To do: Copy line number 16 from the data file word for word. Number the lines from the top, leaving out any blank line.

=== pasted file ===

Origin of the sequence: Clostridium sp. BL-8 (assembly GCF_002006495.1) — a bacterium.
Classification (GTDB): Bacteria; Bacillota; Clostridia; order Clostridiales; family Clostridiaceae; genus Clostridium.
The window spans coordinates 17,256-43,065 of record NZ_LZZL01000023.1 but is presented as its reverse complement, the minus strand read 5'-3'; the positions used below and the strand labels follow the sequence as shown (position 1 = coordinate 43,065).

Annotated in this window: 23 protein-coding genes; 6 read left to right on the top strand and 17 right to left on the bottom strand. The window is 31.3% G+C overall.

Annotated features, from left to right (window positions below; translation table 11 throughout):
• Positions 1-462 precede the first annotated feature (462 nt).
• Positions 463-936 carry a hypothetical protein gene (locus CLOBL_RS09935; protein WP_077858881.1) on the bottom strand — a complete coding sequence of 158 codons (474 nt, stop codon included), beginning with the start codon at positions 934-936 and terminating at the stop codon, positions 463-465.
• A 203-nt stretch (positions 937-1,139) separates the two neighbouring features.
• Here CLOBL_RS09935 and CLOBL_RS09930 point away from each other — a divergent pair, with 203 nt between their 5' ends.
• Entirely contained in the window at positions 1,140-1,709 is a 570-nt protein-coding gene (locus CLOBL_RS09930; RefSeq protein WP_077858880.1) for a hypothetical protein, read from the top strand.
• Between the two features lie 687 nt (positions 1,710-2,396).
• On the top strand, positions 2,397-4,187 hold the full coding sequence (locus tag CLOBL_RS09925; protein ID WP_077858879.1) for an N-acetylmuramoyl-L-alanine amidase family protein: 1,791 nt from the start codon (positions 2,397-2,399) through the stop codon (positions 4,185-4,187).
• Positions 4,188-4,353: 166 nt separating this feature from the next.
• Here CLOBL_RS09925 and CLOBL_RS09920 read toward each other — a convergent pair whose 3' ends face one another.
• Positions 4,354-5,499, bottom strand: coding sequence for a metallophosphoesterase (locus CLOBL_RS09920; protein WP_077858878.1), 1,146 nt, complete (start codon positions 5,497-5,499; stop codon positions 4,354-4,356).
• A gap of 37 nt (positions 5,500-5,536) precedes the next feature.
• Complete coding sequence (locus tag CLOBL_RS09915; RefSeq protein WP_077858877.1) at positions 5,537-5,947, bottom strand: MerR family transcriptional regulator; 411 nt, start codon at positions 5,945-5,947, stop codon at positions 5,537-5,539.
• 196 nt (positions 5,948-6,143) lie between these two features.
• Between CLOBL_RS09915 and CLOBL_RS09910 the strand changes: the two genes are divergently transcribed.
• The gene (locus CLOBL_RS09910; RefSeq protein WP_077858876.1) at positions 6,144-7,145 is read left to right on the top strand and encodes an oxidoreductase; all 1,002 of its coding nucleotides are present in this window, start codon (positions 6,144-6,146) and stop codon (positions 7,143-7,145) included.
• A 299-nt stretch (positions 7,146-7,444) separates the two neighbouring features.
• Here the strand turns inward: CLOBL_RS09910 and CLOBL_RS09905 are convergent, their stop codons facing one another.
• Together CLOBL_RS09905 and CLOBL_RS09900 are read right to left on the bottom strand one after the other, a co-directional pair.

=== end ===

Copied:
• A gap of 37 nt (positions 5,500-5,536) precedes the next feature.